Florida Poly builds first pipeline to elite US Navy officer program

Nov 24, 2020
Elisa Rexinger

Elisa Rexinger, a junior majoring in computer engineering, is a member of the Florida Poly Nuclear Propulsion Pipeline Program. Rexinger is receiving mentorship and training as she pursues her degree and begins the interview portion of the program to earn a salary while a student and become an officer in the U.S. Navy upon her graduation from Florida Polytechnic University.

LAKELAND, Fla. – Florida Polytechnic University is paving the way for ambitious, patriotic students to earn their STEM degree before continuing on to serve their county in a notable career as high-tech officer in the U.S. Navy.

The Florida Poly Nuclear Propulsion Pipeline Program provides science-minded students with financial support and military guidance as they prepare to enter the Naval Nuclear Propulsion Program and Naval officer training.

The pipeline program is the first of its kind in the nation. While students at other universities can apply to the U.S. Navy Nuclear Propulsion Officer Candidate (NUPOC) Program, which begins in a student’s junior year, the Florida Poly program accepts students in their freshman year, providing a scholarship, training, and support.

“This is really unique – especially because of who we are: a small, selective all-STEM university focused on excellence and making an impact,” said Dr. Ben Matthew Corpus, vice provost of enrollment at Florida Poly. “Our students are thoughtful innovators and scientists, who are brilliant and have a higher sense of purpose than I’ve ever seen at any other university in which I have served. Our collaboration is taking our mutual goals to the highest level of academic, military, and energy science.”

Corpus said the pipeline program creates a bridge between high school and the NUPOC Program, which begins in a student’s junior year and prepares students for a career after graduation as a nuclear propulsion officer.

“This Nuclear Propulsion Pipeline Program at Florida Poly is designed to prepare students to successfully enter officer training and is created for students who have an affinity toward serving their country given their studies in engineering, and who see the benefit of the highly specialized training for their long-term career,” Corpus said. “The financial support students receive for the program is also incredibly unique. Students receive a Florida Poly scholarship on their way to earning significant compensation through the NUPOC program beginning at the end of their sophomore year, just for being a full-time student.”

The Florida Poly program launched this semester and currently has 12 students. In the fall of 2021, incoming freshmen admitted to the program will earn a $5,000 scholarship in each of their freshman and sophomore years. In the second term of their sophomore year, those chosen for the Navy’s NUPOC program can receive $26,000 in compensation from the U.S. Navy. This increases to $53,000 for each of their junior and senior years. An additional $15,000 signing bonus also is possible.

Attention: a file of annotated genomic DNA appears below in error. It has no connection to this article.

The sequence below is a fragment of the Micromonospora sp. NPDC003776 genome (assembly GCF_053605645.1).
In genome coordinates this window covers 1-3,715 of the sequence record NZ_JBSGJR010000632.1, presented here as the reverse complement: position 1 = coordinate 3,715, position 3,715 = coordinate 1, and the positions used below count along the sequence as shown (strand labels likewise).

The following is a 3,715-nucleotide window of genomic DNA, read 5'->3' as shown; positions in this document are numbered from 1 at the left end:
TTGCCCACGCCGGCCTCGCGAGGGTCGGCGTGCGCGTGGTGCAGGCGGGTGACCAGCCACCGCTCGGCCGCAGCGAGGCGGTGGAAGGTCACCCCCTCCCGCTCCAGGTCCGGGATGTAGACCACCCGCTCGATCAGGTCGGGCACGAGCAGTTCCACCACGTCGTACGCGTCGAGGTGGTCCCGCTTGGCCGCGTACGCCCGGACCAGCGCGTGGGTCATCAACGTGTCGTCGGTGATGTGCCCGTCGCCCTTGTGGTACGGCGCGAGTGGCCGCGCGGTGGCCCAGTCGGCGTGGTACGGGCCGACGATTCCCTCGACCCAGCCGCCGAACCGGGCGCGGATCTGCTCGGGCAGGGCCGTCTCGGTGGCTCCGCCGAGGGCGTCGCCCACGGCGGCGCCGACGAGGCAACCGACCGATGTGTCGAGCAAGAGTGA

“Florida Poly’s program is a reflection of the University’s commitment to providing tangible benefits to its students and graduates,” said Cmdr. Donovan Rivera, commanding officer of Navy Talent Acquisition Group Miami. “It’s clear to me that Florida Poly wants to provide the greatest scope of relevant opportunities to its students – from more traditional career opportunities to challenging and unique opportunities within the military.”

Students in the Florida Poly program will receive mentorship from peers in the program, as well as support and mentorship from members of the military.

“The mentorship will provide participants with a clear picture of what is required to become a competitive applicant for the Navy’s NUPOC Program,” Rivera said. “Mentorship will consist of a wide range of subjects: physical fitness and preparation, nutrition, career development and academic counseling, and Navy familiarization.”

In addition to the financial and mentorship benefits, students in their junior year are eligible for military healthcare and life insurance benefits, and they receive a military ID that allows access to low-cost shopping options on military bases and access to gym facilities.

For Elisa Rexinger, a junior majoring in computer engineering, acceptance to the Florida Poly Nuclear Propulsion Pipeline Program is providing a path to a rewarding career.

“I was inspired to apply for the program after learning how I could use the engineering skills I’m learning at Florida Poly in a way that serves my country in projects far more significant than I could imagine,” said Rexinger, a graduate of Brooksville High School in Dade City, Florida. “The academic curriculum and personal support offered by Florida Poly has been invaluable in preparing me for a Naval career.”

She said the financial and other benefits will make a big difference.

“The benefits allow participants to fully focus on their academics, without the need to split their attention with outside work, and to support themselves financially,” said Rexinger, who hopes to become a nuclear submarine officer. “Personally, this would allow me to devote my full time and attention to preparing academically to reach my full potential as a candidate.”

To learn more about the program, contact NuclearPropulsion@floridapoly.edu.


Lydia Guzman
Director of Communications